“There are numerous theories and classifications of intelligence. According to Howard Gardner, there are 9 kinds of intelligences. In his book titled ‘Multiple Intelligences,’ the American developmental psychologist discusses the existence of several forms of intelligence: verbal-linguistic intelligence, spatial intelligence, musical-rhythmic intelligence, logical-mathematical intelligence, as well as interpersonal and intrapersonal intelligence.”
Howard Gardner is considered the pioneer of multiple intelligences. According to this American psychologist, there are 9 types of intelligence that are more or less acquired by human beings.
Those who possess this type of intelligence are capable of measuring, calculating, and displaying logic. They can solve scientific and mathematical problems and have a tendency to categorize things, whether they be human beings, objects, or concepts. People with logical-mathematical intelligence often enjoy numbers, puzzles, and brain teasers. They are skilled at studying the causes and consequences of a situation, action, or phenomenon.
This form of intelligence is the ability to manipulate words and express ideas easily, even if they are complex. Verbal-linguistic intelligence is found in individuals who handle language both in writing and speech, such as writers or lawyers. Like logical-mathematical intelligence, linguistic intelligence is highly emphasized in schools and is cultivated. Both types can be measured through an IQ test.
It refers to introspection, where an individual observes their own consciousness and inner life. Intrapersonal intelligence is the ability to decipher one’s personal feelings and remain open to one’s desires and needs. With this form of intelligence, one can form a representation of oneself and better manage one’s life. Individuals developing intrapersonal intelligence are sometimes described as introverted or self-centered by their surroundings.
Interpersonal Intelligence or Emotional Quotient (EQ):
With genuine empathy, this form of intelligence offers a true understanding of others. EQ allows for grasping nuances of temperament, character, and relationships between two individuals. Moreover, this type of intelligence can help resolve conflicts between people. Interpersonal intelligence is often found in salespeople or teachers.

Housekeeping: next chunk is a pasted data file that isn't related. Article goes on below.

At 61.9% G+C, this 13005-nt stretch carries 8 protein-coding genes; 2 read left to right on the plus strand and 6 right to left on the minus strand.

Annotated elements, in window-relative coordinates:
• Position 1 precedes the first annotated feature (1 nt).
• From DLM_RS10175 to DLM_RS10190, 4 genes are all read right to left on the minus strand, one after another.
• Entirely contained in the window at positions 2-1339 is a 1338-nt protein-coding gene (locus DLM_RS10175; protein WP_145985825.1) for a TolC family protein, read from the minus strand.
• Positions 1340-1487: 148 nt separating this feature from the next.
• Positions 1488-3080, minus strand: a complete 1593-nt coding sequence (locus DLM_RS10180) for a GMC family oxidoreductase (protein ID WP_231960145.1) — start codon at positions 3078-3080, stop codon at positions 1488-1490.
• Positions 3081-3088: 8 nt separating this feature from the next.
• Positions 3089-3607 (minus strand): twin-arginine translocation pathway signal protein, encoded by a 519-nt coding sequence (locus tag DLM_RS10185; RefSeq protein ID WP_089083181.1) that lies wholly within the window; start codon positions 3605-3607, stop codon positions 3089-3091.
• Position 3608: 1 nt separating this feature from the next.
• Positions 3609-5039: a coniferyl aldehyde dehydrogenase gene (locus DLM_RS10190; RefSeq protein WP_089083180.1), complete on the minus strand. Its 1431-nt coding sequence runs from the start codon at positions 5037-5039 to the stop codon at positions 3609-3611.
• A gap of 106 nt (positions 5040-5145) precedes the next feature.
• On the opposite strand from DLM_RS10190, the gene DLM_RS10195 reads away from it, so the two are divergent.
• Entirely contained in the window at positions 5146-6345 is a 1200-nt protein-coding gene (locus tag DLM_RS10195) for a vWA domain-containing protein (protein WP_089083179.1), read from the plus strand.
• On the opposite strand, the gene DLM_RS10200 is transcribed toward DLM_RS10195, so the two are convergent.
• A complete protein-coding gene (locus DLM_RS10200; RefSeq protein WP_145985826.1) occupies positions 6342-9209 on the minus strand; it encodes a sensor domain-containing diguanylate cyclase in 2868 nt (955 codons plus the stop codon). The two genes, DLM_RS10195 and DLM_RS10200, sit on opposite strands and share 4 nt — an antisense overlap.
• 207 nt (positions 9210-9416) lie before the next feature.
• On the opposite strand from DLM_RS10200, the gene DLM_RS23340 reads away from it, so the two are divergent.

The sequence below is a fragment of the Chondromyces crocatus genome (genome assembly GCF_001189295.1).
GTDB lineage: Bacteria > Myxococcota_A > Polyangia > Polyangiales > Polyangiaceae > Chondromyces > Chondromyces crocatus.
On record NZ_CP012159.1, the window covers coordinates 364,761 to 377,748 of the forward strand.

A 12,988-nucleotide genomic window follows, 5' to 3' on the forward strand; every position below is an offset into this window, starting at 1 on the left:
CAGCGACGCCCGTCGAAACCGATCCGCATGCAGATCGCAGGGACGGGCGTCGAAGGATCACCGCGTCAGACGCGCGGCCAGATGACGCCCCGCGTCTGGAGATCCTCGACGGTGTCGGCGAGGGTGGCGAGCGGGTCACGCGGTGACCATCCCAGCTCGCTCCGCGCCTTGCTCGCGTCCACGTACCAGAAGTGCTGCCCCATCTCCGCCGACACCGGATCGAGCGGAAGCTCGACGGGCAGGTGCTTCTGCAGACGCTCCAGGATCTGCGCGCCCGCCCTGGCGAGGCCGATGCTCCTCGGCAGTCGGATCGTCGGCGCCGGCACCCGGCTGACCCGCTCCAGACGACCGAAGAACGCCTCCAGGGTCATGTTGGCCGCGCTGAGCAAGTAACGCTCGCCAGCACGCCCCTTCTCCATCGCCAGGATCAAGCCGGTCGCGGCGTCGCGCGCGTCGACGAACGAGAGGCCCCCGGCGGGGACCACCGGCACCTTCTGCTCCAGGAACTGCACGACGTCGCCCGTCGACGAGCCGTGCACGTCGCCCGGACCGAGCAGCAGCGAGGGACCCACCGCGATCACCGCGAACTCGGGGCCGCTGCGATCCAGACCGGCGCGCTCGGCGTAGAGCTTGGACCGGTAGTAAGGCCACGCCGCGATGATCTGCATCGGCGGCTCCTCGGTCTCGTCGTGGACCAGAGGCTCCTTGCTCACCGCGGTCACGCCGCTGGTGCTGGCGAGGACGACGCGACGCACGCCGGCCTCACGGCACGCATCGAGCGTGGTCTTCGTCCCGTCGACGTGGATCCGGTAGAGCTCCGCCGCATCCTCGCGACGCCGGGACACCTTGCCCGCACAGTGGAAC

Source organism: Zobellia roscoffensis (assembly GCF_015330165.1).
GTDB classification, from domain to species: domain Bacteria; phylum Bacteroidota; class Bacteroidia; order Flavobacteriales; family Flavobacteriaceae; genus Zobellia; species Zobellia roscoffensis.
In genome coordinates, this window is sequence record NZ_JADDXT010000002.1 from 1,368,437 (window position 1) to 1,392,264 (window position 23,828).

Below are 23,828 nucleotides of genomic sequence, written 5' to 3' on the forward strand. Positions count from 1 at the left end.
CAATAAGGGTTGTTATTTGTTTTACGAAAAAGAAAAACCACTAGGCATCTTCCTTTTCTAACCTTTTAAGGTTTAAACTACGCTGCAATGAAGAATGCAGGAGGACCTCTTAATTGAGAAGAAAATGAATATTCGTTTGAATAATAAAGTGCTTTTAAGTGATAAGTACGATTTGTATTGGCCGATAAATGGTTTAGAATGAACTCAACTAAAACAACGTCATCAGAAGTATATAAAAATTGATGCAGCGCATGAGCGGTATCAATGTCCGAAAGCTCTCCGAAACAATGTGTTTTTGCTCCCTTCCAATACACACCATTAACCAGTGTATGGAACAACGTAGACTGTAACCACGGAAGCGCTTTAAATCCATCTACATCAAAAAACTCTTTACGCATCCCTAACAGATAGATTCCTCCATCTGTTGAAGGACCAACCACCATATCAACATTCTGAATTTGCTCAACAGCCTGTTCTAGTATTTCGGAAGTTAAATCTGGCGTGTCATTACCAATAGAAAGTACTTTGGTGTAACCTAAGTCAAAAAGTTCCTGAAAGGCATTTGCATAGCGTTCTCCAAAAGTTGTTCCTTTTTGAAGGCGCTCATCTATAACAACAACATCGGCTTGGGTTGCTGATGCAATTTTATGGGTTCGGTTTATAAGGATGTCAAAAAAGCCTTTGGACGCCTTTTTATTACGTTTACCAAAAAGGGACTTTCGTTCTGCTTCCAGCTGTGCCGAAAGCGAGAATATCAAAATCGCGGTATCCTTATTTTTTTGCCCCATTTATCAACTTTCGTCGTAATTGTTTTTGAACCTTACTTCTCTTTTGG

It enables a person to create a spatial representation of the world around them. Visuo-spatial intelligence allows for designing handicrafts and artwork, thinking in images, or arranging furniture. Cameramen, photographers, painters, and architects develop this form of intelligence the most.
It involves the ability to think in melodies and rhythms. Also known as “having a good ear,” musical-rhythmic intelligence allows for detecting musical patterns and interpreting them. Someone with this intelligence can also create musical patterns. This type of intelligence is found in the greatest musicians of all time, such as Beethoven or Mozart.
It is the ability to use one’s body to express emotion, ideas, or perform physical activities. Bodily-kinesthetic intelligence is found in dancers, artisans, elite athletes, or surgeons. It enables a basketball player, for example, to calculate the force, height, and trajectory of a shot.
Existential or Spiritual Intelligence:
This type of intelligence is defined by the ability to question the meaning and origin of things. Most of the time, philosophers and mathematicians possess this type of intelligence the most. Moreover, individuals cultivating this kind of intelligence are often attracted to the infinitely small or infinitely large. As a result, they feel the need to seek, discover, and fulfill the purpose of their life.
It allows human beings to discriminate, recognize, and classify their knowledge about minerals, the natural environment, or plants. Naturalist intelligence is typically found in archaeologists, botanists, or zoologists. Individuals with this type of intelligence perceive animals and plants as distinct beings and thus have a deep respect for them.
Finally, note that these 9 types of intelligences are all complementary and indispensable to one another. Therefore, one should not judge a person based on their aptitude to develop in a particular area. Indeed, someone may be weak in one domain but prove to be a great specialist in another. Each human being possesses a bit of these forms of intelligence…